From Times Square to Tokyo and all points in between, revelers welcomed 2016 with joy and optimism, bidding farewell to a year that ended with deadly terror attacks that left nations reeling and nerves rattled.
In New York, a crowd of 1 million people crammed the blocks around Times Square to watch the famed 11,875-pound Waterford crystal ball complete its minute-long descent to mark the start of the New Year.
The festivities were watched over by an unprecedented 6,000 police officers -- some in civilian clothes, many heavily armed -- as well as rigid security screenings. Officers from the NYPD's elite emergency services unit surveyed the scene from Times Square rooftops, peering below through binoculars and scopes as snipers stood beside them. Heavily armed officers carrying tactical rifles stood on nearly every corner for blocks as police helicopters buzzed overhead after checking in on other parts of the city, including the World Trade Center and Statue of Liberty.
"This is the iconic New Year's celebration for the world," New York Police Department Commissioner William Bratton said. "We have no threats we're aware of directed against this event tonight but nevertheless we still plan for the worst and then expect the best."
Some in the crowd admitted to being nervous to gather in such a famous location in the weeks after the Paris and San Bernardino attacks. Just hours earlier Thursday, an ex-con was charged in upstate New York with planning to carry out a New Year's Eve attack at a bar to prove he was worthy of joining the Islamic State terror group. That case prompted the city to cancel its New Year's Eve fireworks celebration.
Ashley Watters, 18, a freshman at Temple University hailing from Gettysburg, Pennsylvania, called the threat of terrorism "the elephant in the room."
"I talked to my dad before I left and said `I love you and hopefully ISIS doesn't come,"' said Watters. "My dad said, `Keep your eyes out.' He feels the same way, you can't live in fear. I'm not going to miss out on an opportunity."
Others were heartened by the massive security presence.
"I actually believe this is the safest place in the world," said Eku Kabba, 27, who has made the trip from Gaithersburg, Maryland to Times Square for the last five years.
"It could happen anywhere, but you can't start the world panicking," he said as a recording of the James Brown song "Living in America" blared from the stage. "Look around; there are men in uniform everywhere."
Terror fears were a part of New Year's Eve elsewhere around the world. In Munich, two major rail stations were closed for hours after German intelligence authorities received a tip that ISIS militants had planned multiple sucide bombings. The stations were later re-opened and the city's celebrations proceded as usual.
In the Middle Eastern megacity of Dubai, fire broke out two hours before midnight at The Address hotel, in the area where a massive fireworks display was being prepared. At least one person suffered a heart attack from the smoke and over-crowding during evacuation, and 14 suffered minor injuries.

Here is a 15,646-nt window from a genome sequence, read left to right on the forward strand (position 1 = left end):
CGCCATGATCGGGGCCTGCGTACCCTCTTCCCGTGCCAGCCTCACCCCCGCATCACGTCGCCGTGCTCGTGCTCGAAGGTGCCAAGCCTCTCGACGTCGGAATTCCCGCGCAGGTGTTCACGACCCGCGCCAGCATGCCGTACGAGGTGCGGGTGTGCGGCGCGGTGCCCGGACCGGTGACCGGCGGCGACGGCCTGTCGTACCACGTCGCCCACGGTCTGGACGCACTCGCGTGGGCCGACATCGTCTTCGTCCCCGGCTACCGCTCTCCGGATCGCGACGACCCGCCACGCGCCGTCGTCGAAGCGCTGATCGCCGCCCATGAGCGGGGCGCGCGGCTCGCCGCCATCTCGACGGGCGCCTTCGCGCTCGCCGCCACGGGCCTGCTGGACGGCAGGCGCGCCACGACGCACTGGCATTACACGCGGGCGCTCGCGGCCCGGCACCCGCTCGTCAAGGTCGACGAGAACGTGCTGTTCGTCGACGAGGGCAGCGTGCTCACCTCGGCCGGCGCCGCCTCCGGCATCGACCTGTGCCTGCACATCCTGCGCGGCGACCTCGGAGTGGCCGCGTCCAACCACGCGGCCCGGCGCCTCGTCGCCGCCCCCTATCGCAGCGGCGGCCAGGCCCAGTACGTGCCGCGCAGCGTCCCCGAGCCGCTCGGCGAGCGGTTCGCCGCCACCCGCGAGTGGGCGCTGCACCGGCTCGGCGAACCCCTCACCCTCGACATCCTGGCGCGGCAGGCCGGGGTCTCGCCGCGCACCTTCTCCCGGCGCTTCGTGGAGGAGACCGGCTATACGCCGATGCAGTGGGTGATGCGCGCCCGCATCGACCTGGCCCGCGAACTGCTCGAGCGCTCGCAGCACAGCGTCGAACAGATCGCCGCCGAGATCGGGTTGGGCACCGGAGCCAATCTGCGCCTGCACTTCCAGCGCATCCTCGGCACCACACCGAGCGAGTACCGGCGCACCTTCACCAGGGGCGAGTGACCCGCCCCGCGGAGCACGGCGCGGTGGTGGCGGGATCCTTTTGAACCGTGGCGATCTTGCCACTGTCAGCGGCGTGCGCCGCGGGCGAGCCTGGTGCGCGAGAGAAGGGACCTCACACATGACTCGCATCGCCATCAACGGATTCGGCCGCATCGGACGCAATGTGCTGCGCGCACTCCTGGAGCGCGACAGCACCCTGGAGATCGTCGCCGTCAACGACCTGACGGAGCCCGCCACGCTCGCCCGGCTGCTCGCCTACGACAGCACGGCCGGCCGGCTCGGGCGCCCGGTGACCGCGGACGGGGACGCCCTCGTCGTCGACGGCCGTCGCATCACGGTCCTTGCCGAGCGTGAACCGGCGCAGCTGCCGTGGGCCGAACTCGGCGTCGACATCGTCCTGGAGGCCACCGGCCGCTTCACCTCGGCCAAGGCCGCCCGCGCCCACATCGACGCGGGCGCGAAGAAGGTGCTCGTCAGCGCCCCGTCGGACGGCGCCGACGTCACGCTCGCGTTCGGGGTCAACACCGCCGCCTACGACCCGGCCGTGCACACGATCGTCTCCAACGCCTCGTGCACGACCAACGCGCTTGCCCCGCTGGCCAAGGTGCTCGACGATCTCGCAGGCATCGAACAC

It was unclear what caused the fire, which ran up the 63-story building. But even as the blaze raged, the Dubai Media office declared on Twitter: "New Year celebrations in Dubai will continue as scheduled."
Paris, still reeling from the Nov. 13 terror attacks that killed 130 people, canceled its usual fireworks display in favor of a 5-minute video performance at the Arc de Triomphe just before midnight, relayed on screens along the Champs Elysee, where people chanted.
Paris Mayor Anne Hidalgo said the show was aimed at "sending the world the message that Paris is standing, proud of its lifestyle and living together."
French President Francois Hollande used his traditional New Year's Eve speech to warn that the terrorist threat is still at its "highest level."
"2015 has been a year of suffering and resistance," he said. "Let's make 2016 a year of courage and hope."
In Bangkok, another city scarred by terror in the past year, tens of thousands of people rang in the new year at the intersection where a pipe bomb killed 20 people less than five months ago, with live music and a countdown.
Up to 5,000 police officers were in the area, with explosive ordnance disposal experts sweeping the area ahead of time.
The party atmosphere was as present as ever in Rio de Janeiro, which kicked off its Olympic year with a fiesta on Copacabana Beach attended by more than 2 million people, according to police estimates. Brazil's most popular New Year's Eve show was illuminated by 24 tons of fireworks fired off over almost 16 minutes. To celebrate Rio's hosting of the 2016 Summer Games in August, the soundtrack for revelers included music from previous Olympics and songs paying homage to samba on its 100th anniversary.
In Cairo, people put aside fears of the growing number of militant attacks throughout Egypt to celebrate the new year. Engineering graduate Mohamed Youssef, whose military service begins in a few months, attended a house party.
"It doesn't matter if they deploy me to Sinai or throw me in the western desert," he said. "I don't care if I lose a leg or my life. Tonight, we drink and dance!"
At the Giza Pyramids, hundreds of people gathered for a fireworks and lighting display at the stroke of midnight.
In the final hours of 2015, Pope Francis encouraged humanity to hang on to recollections of good deeds so that gestures of goodness can be seen triumphing over evil.
Francis presided over a year's end prayer service Thursday evening in St. Peter's Basilica, where he mused about how people are sometimes driven by "insatiable thirst for power and by gratuitous violence." He said it was impossible to forget "so many days marked by violence, by death, by the unspeakable suffering of so many innocents."
The Associated Press contributed to this report.